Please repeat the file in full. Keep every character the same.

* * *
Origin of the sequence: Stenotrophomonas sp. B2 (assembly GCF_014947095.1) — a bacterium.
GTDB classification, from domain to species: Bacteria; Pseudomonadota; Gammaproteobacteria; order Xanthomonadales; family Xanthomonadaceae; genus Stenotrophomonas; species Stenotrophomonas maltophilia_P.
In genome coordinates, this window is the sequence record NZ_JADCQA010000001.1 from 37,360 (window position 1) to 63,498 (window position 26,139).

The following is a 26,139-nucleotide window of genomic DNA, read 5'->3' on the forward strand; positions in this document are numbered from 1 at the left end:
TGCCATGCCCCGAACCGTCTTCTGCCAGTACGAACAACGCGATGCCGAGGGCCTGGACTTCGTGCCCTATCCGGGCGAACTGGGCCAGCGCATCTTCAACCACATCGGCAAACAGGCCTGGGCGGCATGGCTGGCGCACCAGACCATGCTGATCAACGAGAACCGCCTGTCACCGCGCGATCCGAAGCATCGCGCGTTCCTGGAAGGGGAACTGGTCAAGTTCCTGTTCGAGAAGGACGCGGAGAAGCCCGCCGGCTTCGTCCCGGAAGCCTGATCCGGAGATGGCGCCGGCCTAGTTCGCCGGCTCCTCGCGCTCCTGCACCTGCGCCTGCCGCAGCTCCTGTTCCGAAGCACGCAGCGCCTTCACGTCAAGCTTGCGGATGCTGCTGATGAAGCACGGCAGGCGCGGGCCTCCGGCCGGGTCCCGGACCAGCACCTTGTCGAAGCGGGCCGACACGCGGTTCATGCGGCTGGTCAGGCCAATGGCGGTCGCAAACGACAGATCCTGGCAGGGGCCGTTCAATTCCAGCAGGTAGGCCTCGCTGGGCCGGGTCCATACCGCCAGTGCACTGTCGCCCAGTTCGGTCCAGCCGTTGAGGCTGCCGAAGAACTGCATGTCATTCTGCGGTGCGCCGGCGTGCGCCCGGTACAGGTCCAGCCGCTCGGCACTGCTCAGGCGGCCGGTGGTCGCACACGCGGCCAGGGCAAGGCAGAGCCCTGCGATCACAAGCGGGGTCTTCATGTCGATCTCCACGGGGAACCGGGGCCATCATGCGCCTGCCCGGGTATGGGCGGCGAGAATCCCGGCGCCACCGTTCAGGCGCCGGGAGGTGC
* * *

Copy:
Origin of the sequence: Stenotrophomonas sp. B2 (assembly GCF_014947095.1) — a bacterium.
GTDB classification, from domain to species: Bacteria; Pseudomonadota; Gammaproteobacteria; order Xanthomonadales; family Xanthomonadaceae; genus Stenotrophomonas; species Stenotrophomonas maltophilia_P.
In genome coordinates, this window is the sequence record NZ_JADCQA010000001.1 from 37,360 (window position 1) to 63,498 (window position 26,139).

The following is a 26,139-nucleotide window of genomic DNA, read 5'->3' on the forward strand; positions in this document are numbered from 1 at the left end:
TGCCATGCCCCGAACCGTCTTCTGCCAGTACGAACAACGCGATGCCGAGGGCCTGGACTTCGTGCCCTATCCGGGCGAACTGGGCCAGCGCATCTTCAACCACATCGGCAAACAGGCCTGGGCGGCATGGCTGGCGCACCAGACCATGCTGATCAACGAGAACCGCCTGTCACCGCGCGATCCGAAGCATCGCGCGTTCCTGGAAGGGGAACTGGTCAAGTTCCTGTTCGAGAAGGACGCGGAGAAGCCCGCCGGCTTCGTCCCGGAAGCCTGATCCGGAGATGGCGCCGGCCTAGTTCGCCGGCTCCTCGCGCTCCTGCACCTGCGCCTGCCGCAGCTCCTGTTCCGAAGCACGCAGCGCCTTCACGTCAAGCTTGCGGATGCTGCTGATGAAGCACGGCAGGCGCGGGCCTCCGGCCGGGTCCCGGACCAGCACCTTGTCGAAGCGGGCCGACACGCGGTTCATGCGGCTGGTCAGGCCAATGGCGGTCGCAAACGACAGATCCTGGCAGGGGCCGTTCAATTCCAGCAGGTAGGCCTCGCTGGGCCGGGTCCATACCGCCAGTGCACTGTCGCCCAGTTCGGTCCAGCCGTTGAGGCTGCCGAAGAACTGCATGTCATTCTGCGGTGCGCCGGCGTGCGCCCGGTACAGGTCCAGCCGCTCGGCACTGCTCAGGCGGCCGGTGGTCGCACACGCGGCCAGGGCAAGGCAGAGCCCTGCGATCACAAGCGGGGTCTTCATGTCGATCTCCACGGGGAACCGGGGCCATCATGCGCCTGCCCGGGTATGGGCGGCGAGAATCCCGGCGCCACCGTTCAGGCGCCGGGAGGTGC